Investment arbitrations should not happen too often, because they are costly processes for both parties. Yet they regularly happen. Why? We investigate the hypothesis that investment arbitrations are used as a means of last resort, after dissuasion has failed, and that dissuasion is most likely to fail in situations were significant political risk materializes. Investment arbitration should thus tend to target countries in which certain types of political risk has materialized. In order to test this hypothesis, we focus in this paper on two drivers of political risk: bad governance, and economic crises. We test various links between those two drivers of risk and arbitration claims. We use an original dataset that includes investment claims filed under the rules of all arbitration institutions as well as ad hoc arbitrations. We find that bad governance, understood as corruption and lack of rule of law (using the WGI Corruption and WGI Rule of Law indexes), has a statistically significant relation with investment arbitration claims, but economic crises do not.
Wednesday, December 16, 2015
Whether terrorism should be conceptualized as a transnational or international crime is a deeply contested issue in contemporary international law. What is more interesting, the terms of the debate are made significantly more difficult by the fact that the adequate distinction between these categories is itself a matter of controversy. This paper provides an answer to this question by precisely clarifying the conceptual and normative fault lines between domestic, transnational and international criminal law. Accordingly, it first provides a conceptual analysis of these categories and suggests that the key distinction between them is jurisdictional, ie it concerns the scope of the right to punish them. On this basis, it examines where terrorism fits in these categories and why. Unsurprisingly, the article argues that terrorist acts do not fit in one category only. The paper distinguishes four “varieties” of terrorism which are conceptualized along two axes, ie, national and cross-border terrorism, and state terrorism and terrorism conducted by non-state groups. Ultimately, it concludes that while the majority of terrorist acts conducted by non-state groups belong to the province of transnational criminal law, the majority of those perpetrated by state authorities should be conceptualized as core crimes of international criminal law. But what is more important, the article proposes a substantive criterion to explain why any such act should belong in one category or the other.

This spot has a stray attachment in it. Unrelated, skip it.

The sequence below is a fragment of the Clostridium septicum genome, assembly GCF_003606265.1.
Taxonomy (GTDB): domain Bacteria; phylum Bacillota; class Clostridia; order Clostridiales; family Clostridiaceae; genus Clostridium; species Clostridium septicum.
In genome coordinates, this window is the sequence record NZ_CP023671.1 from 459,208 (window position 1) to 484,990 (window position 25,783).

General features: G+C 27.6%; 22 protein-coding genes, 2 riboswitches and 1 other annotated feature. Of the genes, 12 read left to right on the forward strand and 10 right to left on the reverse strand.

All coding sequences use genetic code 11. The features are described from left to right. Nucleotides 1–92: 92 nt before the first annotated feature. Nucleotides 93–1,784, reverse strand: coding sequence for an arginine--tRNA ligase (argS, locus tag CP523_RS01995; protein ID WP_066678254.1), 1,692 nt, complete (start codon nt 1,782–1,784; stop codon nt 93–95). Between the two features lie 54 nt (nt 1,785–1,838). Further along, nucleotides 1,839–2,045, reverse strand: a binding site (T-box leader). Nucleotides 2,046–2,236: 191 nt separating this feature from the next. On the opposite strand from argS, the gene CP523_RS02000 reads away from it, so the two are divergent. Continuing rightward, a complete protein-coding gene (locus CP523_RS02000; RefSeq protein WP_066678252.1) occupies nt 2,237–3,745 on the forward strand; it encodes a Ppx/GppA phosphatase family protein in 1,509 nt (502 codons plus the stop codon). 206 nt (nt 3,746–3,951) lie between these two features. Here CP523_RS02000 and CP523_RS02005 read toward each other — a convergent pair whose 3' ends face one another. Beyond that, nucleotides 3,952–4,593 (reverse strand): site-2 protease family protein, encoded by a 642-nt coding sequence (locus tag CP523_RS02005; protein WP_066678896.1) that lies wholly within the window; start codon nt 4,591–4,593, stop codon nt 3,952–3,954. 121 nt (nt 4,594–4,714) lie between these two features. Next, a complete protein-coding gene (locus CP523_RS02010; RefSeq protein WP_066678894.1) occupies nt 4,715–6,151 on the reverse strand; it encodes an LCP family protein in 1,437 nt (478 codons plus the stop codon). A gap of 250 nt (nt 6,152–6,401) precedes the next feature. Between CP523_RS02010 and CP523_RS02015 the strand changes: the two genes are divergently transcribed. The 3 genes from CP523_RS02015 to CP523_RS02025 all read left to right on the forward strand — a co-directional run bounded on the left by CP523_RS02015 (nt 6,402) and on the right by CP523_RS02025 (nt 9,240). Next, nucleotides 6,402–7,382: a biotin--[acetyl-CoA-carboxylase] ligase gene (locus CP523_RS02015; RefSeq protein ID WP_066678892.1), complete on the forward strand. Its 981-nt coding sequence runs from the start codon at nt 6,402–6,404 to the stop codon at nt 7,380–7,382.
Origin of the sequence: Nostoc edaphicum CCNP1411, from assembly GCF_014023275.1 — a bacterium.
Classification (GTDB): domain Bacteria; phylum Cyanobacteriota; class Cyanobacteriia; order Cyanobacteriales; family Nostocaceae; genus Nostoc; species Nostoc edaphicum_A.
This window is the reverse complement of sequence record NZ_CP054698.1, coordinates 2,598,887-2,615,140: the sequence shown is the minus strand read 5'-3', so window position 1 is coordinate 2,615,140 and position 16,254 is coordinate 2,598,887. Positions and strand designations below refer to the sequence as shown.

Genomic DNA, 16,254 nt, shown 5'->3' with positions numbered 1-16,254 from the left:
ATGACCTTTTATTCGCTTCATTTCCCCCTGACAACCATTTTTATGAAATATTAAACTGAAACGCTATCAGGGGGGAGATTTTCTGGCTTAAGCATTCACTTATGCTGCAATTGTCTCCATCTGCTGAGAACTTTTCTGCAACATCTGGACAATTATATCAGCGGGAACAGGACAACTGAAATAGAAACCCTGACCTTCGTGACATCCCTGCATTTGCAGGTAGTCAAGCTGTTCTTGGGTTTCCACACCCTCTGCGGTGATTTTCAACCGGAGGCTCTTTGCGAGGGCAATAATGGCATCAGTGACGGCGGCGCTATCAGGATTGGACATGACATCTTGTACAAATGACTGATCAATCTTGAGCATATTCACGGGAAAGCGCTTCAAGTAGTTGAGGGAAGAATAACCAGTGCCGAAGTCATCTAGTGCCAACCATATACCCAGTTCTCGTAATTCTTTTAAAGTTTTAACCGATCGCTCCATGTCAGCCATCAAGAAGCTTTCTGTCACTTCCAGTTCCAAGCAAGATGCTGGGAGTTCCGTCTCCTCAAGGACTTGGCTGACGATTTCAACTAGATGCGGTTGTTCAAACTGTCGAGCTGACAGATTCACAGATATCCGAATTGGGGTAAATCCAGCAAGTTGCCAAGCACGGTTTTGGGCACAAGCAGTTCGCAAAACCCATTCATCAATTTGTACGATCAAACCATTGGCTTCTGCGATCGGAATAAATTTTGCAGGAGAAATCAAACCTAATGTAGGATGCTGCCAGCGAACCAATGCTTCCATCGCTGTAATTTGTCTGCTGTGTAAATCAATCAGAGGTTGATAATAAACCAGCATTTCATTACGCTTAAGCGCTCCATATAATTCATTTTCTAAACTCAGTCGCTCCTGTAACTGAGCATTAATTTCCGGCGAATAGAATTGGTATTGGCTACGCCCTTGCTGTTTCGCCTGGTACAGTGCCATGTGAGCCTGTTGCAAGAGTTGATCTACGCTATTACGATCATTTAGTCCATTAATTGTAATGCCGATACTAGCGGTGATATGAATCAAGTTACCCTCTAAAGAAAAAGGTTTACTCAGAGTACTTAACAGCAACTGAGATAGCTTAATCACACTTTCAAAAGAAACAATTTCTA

- P. Picone, Gli obblighi erga omnes tra passato e futuro